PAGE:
Headaches After Craniotomy Versus Endovascular Therapy for Aneurysms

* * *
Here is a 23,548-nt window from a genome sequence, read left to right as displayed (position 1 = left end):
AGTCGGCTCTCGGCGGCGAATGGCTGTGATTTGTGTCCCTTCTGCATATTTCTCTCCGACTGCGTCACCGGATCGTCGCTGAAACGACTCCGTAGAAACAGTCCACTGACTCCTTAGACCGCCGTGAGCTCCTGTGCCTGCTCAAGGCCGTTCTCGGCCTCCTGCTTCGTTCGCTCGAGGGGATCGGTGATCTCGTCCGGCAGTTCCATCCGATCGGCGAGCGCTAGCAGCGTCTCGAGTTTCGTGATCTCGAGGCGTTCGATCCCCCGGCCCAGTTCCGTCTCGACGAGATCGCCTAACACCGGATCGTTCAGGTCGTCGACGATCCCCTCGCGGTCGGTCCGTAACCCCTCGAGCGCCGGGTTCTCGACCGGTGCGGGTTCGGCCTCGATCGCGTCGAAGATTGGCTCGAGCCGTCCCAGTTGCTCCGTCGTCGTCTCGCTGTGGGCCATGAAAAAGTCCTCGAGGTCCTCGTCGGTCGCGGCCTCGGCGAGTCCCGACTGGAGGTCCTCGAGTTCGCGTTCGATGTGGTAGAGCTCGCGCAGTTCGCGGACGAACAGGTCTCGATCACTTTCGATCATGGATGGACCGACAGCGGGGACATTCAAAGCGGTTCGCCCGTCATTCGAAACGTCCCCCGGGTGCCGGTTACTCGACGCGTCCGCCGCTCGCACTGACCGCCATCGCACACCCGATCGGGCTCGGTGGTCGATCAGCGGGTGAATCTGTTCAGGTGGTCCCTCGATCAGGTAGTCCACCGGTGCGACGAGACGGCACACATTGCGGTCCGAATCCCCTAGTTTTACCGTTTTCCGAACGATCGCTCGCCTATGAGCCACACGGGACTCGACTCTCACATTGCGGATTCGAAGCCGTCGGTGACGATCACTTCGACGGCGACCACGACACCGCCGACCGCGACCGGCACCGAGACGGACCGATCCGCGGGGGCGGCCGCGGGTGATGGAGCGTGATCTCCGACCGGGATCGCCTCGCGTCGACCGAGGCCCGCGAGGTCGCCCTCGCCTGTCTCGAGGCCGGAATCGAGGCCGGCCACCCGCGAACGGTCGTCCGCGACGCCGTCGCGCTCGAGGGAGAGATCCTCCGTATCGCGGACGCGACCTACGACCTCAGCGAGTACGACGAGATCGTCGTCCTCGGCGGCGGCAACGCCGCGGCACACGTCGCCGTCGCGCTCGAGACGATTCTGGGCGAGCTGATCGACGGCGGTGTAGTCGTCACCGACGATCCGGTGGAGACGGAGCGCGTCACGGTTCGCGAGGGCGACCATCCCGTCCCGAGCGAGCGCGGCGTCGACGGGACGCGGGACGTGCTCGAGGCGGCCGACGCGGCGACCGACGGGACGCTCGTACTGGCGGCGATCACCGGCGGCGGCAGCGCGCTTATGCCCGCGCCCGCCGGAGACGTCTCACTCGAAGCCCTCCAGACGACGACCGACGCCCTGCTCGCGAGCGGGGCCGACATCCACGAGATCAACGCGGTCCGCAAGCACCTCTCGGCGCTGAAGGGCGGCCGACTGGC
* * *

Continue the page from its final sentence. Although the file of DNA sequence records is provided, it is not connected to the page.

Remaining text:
Headaches can significantly impact quality of life after aneurysm treatment. Magalhães JE et al. (Headache, June 2013) performed a 4-month prospective cohort study comparing headaches in aneurysm patients after surgical clipping or endovascular coiling using the International Classification of Headache Disorders (ICHD-2) criteria. Post-craniotomy/procedure headaches (PCH) are defined as starting within 7 days and affecting the treated side. Standardized scales were used for assessing headaches, anxiety and depression. 101 patients were enrolled, with 45 surgical and 39 endovascular patients completing follow-up. The surgical group had significantly younger patients (46.7+/-11.1 years vs. 51.7+/- 13.7 years) and fewer women (60.4% vs. 79.2%). PCH occurred in 54.9% of surgical patients and 25.5% of endovascular patients. The relative risk of headaches after surgery vs. endovascular treatment was 2.15 (CI 1.24-3.72). No difference in persistent PCH (lasting longer than 3 months postop) was observed: 24% of surgery and 18% of endovascular patients had persistent headaches. Craniotomy is the major PCH risk factor. Persistent headaches are only associated with preop anxiety. This Class II evidence suggests significantly increased PCH risk in aneurysm patients undergoing surgical vs. endovascular therapy, with no difference 3 months post-treatment. Limitations of this study include short follow-up interval, inclusion of ruptured with unruptured aneurysms, and lack of details about the craniotomies. However, this study suggests that pre-procedural counseling should include discussion of postop headaches as a possible risk for both treatment modalities, especially craniotomy.